The Life of Kingsley Amis

by Zachary Leader

Pantheon, 1,008 pp., $39.95

In Kingsley Amis's comic masterpiece, Lucky Jim, the protagonist, the young college lecturer Jim Dixon, realizes in a rare moment of optimism how an unpleasant situation can be made tolerable: "The one indispensable answer to an environment bristling with people and things one thought were bad was to go on finding out new ways in which one could think they were bad. The reason why Prometheus couldn't get away from his vulture was that he was keen on it, not the other way around."

Like almost everything Amis ever wrote, this observation was self-revealing. Right away we know we're dealing with someone with an ecstatic hatred of bores, pedants, and fools, who sees opposition as the only means of escape. Either you become a misanthrope lurking in the corner of the party, or you become the life of the damned thing by making fun of everybody else.

Zachary Leader's excellent new biography establishes that Amis took the second route, one not without its hazards. The funniest postwar British novelist--and fair candidate for funniest human being committed to the printed word--was a middle-class Byron who destroyed two marriages, then ate and drank himself into blimpishness. The main task of these thousand pages is to redeem Amis from his worst vices--misogyny leading the pack--by showing how they were transmuted into creative virtues. As Leader puts it, "Few writers have written as perceptively about bad behavior as Amis or been as consistently accused of it."

To look back on this outsize life is to witness enormous appetites fulfilled and, more impressively, popularized for mass consumption. If the merger of "high" and "low" culture ever had a grace period, it was while Amis was at the typewriter. He compared Ian Fleming to Homer and published the first critical study of the James Bond series, even clapping out a not-bad 007 adventure himself. The man who missed his day in court to help get the ban lifted on Lady Chatterley's Lover because he was busy bedding a gamine admirer also memorably panned Nabokov's salacious masterpiece: "Do not misunderstand me if I say that one of the troubles with Lolita is that, so far from being pornographic, it is not pornographic enough." Amis exalted science fiction into something worthy of serious consideration, and tried to do the same for page-turning genres like the ghost story and murder mystery, both of which he experimented in. He penned a highly consultable, indeed philosophical, chapbook on the varieties of alcoholic experience, for which he did the long, hard thinking.

Angry Young Man? Not quite. Amis was the founder of Men's Studies.

Born in 1922, Amis was blessed with a slightly absurd father, a mid-level careerist in the mustard industry, who had declining bourgeois class resentment to spare, and a fondness for Gilbert and Sullivan that had his only child reaching for the jazz albums in short order. "Daddy A" did, however, refine his son's comic instinct by instructing him in the art of mimicry. Philip Larkin, whom Amis befriended at Oxford, once registered his lifelong correspondent's ablest physical gift: Kingsley could "do" the local comrade, the Irish tenor, and the Russian radio announcer broadcasting from the Eastern Front, all right. But it was the legendary routine, only twice performed, involving "three subalterns, a Glaswegian driver and a jeep breaking down and refusing to start somewhere in Germany" that had the future author of "This Be the Verse" realizing he'd met his match.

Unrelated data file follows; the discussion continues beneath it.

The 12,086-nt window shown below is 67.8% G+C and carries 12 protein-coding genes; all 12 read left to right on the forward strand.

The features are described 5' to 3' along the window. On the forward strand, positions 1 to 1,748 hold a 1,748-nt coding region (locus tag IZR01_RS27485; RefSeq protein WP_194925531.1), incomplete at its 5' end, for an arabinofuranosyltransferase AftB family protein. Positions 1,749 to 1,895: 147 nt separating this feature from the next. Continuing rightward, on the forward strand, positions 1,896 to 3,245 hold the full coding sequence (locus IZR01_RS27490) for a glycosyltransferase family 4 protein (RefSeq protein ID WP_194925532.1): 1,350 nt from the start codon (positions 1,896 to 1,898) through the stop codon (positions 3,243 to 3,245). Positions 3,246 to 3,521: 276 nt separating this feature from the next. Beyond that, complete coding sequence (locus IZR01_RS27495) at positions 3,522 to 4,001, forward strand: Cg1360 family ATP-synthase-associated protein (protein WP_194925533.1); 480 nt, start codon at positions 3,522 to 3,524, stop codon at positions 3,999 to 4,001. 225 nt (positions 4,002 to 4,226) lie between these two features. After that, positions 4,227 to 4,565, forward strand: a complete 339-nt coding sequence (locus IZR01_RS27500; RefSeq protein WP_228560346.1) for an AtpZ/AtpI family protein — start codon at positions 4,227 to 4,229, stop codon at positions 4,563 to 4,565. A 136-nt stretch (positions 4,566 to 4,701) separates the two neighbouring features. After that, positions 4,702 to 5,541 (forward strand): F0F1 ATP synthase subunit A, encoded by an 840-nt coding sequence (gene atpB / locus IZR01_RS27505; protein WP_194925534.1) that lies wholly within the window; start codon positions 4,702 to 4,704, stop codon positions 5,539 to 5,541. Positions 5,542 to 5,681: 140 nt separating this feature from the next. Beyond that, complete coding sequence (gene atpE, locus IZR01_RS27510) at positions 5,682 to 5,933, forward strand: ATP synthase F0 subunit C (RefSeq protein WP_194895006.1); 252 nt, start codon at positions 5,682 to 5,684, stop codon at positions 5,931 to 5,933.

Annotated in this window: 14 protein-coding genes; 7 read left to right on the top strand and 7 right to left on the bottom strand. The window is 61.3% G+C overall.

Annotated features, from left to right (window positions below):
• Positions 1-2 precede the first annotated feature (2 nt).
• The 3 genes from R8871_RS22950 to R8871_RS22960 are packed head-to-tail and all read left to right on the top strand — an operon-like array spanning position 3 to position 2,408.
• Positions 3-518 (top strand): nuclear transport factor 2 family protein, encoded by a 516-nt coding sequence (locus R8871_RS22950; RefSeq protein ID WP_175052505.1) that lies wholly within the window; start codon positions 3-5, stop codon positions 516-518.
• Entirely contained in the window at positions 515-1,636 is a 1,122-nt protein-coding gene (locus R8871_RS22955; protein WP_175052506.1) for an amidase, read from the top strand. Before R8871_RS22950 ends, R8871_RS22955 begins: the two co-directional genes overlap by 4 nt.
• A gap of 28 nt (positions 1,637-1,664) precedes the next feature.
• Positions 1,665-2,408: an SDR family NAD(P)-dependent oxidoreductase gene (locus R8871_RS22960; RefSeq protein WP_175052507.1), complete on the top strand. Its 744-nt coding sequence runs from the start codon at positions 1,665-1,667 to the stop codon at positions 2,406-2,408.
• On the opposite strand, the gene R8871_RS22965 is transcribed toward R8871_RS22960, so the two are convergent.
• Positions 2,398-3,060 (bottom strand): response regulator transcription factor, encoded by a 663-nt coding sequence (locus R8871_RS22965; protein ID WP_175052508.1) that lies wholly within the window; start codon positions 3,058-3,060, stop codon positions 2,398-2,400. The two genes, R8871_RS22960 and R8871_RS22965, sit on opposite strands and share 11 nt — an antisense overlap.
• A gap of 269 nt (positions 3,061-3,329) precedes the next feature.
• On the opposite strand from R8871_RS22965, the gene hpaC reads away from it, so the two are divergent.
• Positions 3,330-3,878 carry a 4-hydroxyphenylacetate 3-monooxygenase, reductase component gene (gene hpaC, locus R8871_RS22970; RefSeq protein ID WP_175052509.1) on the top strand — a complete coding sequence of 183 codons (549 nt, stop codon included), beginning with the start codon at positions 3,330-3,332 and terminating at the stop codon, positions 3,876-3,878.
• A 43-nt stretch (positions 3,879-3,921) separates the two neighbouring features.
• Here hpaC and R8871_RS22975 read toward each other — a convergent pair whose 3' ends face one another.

Is it any wonder? Amis was one of the 20th century's most audible prose stylists--you could hear his voice booming off the page, even when his notorious "late" prosody became a forbidding metastasis of clauses. Writing was for him an extension of full-bodied impersonation. In the years of declining health, he even gave himself a heart murmur imitating a bunch of tramps coughing and wheezing at a bus shelter. It was value for EKG, according to those who beheld it.

As for the local comrade and subalterns in Germany: The jester knew whereof he mocked. Amis was a scholarship lad whose university education was offset, or interrupted, by two formative events. The first was his faddish but prolonged membership in the Communist party, the second was World War II, in which Amis served as a discipline-averse signals officer. Apparatchik meetings and the army were the ideal settings in which to declare boredom one's mortal enemy, as well as to sharpen an innate rebelliousness against authority, be it martial, literary, or pedagogic.